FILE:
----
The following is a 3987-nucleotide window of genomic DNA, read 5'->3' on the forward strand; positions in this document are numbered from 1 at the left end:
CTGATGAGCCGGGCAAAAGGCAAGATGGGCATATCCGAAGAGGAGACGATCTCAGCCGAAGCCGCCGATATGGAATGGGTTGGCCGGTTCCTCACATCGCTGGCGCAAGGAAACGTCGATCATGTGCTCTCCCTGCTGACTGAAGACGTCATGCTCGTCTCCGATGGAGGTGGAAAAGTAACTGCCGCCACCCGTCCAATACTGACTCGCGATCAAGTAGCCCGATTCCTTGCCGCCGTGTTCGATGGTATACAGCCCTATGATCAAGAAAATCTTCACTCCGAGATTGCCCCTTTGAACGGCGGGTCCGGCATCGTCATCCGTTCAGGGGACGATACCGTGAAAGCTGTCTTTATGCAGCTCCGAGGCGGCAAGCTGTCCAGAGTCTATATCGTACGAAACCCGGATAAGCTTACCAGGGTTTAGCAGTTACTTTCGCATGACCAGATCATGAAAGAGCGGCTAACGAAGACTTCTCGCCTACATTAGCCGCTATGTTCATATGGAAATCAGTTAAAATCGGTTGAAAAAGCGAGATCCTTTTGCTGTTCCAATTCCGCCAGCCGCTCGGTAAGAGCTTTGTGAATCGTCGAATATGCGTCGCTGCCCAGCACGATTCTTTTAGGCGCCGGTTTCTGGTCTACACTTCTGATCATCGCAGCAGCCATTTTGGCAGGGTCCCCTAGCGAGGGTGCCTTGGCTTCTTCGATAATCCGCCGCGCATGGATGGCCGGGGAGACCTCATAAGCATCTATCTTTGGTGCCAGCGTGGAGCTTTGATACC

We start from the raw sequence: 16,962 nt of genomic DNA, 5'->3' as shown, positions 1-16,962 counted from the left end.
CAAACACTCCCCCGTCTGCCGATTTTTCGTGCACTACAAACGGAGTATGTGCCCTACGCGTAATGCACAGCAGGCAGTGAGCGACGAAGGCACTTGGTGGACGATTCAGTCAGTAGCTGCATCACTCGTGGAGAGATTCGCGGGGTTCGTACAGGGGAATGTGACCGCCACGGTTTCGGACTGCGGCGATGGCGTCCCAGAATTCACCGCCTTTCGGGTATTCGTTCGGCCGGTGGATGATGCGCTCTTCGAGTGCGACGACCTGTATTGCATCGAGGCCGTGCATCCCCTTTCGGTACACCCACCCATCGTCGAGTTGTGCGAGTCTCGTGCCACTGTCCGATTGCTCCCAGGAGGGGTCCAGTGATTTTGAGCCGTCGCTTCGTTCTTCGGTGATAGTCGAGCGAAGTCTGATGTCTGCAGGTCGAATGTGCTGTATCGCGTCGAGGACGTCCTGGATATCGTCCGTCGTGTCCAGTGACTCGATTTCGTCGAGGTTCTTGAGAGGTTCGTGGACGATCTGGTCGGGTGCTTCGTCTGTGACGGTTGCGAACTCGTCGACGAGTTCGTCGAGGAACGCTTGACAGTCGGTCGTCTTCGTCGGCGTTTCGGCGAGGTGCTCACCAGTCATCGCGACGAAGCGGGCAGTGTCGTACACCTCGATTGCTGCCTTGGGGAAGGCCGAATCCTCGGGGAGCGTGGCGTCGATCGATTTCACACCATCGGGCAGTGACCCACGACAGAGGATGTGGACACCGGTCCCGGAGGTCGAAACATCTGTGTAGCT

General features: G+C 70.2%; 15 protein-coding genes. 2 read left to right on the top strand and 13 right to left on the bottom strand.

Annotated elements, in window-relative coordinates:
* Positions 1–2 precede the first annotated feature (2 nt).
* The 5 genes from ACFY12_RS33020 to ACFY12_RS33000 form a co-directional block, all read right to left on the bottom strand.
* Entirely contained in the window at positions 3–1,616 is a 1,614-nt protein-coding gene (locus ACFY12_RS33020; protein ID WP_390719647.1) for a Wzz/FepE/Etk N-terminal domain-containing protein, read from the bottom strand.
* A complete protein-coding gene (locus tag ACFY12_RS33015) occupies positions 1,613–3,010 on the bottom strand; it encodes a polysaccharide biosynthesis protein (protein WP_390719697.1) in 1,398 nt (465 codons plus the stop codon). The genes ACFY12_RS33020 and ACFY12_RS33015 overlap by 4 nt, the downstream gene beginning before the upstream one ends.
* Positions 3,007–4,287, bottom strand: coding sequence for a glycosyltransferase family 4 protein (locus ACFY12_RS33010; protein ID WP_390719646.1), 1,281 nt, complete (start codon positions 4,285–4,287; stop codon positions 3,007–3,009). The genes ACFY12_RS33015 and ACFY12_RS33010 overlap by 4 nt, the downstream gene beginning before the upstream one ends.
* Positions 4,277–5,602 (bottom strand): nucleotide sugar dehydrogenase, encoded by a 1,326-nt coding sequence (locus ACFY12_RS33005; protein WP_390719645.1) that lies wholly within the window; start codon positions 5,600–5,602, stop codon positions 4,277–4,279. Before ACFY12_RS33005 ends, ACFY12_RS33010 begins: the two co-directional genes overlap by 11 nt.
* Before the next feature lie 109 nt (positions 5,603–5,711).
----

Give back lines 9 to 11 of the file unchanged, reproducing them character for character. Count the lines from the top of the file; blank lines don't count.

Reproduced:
* Entirely contained in the window at positions 3–1,616 is a 1,614-nt protein-coding gene (locus ACFY12_RS33020; protein ID WP_390719647.1) for a Wzz/FepE/Etk N-terminal domain-containing protein, read from the bottom strand.
* A complete protein-coding gene (locus tag ACFY12_RS33015) occupies positions 1,613–3,010 on the bottom strand; it encodes a polysaccharide biosynthesis protein (protein WP_390719697.1) in 1,398 nt (465 codons plus the stop codon). The genes ACFY12_RS33020 and ACFY12_RS33015 overlap by 4 nt, the downstream gene beginning before the upstream one ends.
* Positions 3,007–4,287, bottom strand: coding sequence for a glycosyltransferase family 4 protein (locus ACFY12_RS33010; protein ID WP_390719646.1), 1,281 nt, complete (start codon positions 4,285–4,287; stop codon positions 3,007–3,009). The genes ACFY12_RS33015 and ACFY12_RS33010 overlap by 4 nt, the downstream gene beginning before the upstream one ends.